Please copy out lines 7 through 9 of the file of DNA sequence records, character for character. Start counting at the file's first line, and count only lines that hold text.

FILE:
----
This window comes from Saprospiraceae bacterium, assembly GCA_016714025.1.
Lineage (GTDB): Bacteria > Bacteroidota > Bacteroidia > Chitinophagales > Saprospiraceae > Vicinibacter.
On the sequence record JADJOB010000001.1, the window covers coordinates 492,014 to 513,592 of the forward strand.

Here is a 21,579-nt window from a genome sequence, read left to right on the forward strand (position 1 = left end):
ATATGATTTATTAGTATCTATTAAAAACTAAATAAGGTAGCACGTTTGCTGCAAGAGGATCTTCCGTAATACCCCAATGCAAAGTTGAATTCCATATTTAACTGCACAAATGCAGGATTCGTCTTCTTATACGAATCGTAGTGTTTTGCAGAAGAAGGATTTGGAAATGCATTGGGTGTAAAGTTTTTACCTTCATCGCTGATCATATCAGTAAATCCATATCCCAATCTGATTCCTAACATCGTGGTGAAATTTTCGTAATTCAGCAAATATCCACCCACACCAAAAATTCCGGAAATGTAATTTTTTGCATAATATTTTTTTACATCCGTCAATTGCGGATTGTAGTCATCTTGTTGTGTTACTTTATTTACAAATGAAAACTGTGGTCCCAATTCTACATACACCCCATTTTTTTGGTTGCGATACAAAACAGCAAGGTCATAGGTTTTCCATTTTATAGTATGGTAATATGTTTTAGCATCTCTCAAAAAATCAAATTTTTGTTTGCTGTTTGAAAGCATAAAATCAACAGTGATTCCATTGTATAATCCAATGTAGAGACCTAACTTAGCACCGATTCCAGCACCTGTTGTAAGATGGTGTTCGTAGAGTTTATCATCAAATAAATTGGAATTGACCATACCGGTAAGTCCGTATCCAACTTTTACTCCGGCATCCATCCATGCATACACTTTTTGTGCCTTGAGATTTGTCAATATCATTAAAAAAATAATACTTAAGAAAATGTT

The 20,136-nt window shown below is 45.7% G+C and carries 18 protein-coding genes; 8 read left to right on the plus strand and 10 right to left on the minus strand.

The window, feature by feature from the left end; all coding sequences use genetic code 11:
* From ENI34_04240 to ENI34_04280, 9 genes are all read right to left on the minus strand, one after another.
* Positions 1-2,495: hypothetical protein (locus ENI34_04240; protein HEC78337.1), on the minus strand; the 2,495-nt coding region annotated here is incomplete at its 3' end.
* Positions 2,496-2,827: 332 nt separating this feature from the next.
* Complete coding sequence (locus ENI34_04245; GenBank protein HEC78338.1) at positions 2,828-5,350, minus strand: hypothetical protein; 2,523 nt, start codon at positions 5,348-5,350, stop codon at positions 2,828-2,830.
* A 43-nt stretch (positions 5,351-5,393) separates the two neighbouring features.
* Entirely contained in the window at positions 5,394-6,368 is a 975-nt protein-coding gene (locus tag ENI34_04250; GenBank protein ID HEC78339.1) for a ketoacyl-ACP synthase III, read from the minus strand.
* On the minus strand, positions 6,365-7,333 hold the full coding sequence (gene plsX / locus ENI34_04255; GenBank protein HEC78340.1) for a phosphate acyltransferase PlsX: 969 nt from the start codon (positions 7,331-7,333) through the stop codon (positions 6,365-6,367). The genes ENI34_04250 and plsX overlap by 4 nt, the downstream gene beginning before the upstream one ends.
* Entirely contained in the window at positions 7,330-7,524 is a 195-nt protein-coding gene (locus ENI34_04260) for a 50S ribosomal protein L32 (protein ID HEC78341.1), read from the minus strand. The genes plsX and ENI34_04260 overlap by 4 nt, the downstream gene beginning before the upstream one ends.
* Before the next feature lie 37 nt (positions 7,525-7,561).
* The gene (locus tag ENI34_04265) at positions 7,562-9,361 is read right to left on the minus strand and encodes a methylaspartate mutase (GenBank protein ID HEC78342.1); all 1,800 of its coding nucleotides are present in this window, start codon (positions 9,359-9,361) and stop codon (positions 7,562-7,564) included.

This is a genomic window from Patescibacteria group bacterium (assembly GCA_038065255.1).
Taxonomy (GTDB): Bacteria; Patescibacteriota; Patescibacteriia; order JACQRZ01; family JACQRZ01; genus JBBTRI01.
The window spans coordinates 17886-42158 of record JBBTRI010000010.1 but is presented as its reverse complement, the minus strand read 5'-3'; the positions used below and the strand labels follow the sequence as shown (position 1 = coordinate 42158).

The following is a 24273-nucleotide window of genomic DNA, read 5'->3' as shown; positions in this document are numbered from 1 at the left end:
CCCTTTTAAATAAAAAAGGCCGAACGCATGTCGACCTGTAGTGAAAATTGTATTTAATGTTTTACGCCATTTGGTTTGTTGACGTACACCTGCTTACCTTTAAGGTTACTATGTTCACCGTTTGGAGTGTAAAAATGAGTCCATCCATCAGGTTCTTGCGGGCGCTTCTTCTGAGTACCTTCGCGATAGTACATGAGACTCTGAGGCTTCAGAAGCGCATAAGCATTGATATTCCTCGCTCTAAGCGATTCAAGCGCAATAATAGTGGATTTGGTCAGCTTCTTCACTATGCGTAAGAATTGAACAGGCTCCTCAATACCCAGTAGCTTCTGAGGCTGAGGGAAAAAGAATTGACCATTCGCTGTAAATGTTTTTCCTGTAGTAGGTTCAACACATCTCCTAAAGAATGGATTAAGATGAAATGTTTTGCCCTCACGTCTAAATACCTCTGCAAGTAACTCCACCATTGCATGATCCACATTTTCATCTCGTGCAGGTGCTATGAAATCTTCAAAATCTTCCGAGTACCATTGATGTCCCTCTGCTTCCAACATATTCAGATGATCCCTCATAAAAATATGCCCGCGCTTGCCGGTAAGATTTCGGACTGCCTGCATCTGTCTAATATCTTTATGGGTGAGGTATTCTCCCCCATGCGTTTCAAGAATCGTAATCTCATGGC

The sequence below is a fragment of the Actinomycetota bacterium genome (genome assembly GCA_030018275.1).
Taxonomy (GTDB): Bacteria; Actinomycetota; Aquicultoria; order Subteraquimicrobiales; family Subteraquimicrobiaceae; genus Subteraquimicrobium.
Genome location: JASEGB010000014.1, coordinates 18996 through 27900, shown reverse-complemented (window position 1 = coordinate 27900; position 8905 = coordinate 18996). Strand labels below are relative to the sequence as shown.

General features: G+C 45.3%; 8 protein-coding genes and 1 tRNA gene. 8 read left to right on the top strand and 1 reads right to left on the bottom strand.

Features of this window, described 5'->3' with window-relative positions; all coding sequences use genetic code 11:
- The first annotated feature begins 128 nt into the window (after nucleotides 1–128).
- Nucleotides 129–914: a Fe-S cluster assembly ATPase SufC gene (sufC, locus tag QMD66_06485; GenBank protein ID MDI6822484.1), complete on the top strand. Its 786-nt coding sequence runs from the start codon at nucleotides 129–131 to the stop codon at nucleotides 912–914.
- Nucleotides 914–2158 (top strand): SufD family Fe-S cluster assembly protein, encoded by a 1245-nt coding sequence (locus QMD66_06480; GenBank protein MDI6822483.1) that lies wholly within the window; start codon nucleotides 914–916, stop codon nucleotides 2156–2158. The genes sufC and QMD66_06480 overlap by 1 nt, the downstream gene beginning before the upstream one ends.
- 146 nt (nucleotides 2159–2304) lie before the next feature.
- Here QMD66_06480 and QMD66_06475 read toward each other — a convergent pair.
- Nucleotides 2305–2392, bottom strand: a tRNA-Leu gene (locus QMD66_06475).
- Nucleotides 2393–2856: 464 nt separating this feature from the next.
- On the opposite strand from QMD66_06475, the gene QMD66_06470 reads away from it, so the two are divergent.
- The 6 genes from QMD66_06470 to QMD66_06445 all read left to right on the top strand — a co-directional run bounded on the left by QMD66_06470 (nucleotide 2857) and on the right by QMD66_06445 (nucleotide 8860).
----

The window, feature by feature from the left end; all coding sequences use genetic code 11:
* From ENI34_04240 to ENI34_04280, 9 genes are all read right to left on the minus strand, one after another.
* Positions 1-2,495: hypothetical protein (locus ENI34_04240; protein HEC78337.1), on the minus strand; the 2,495-nt coding region annotated here is incomplete at its 3' end.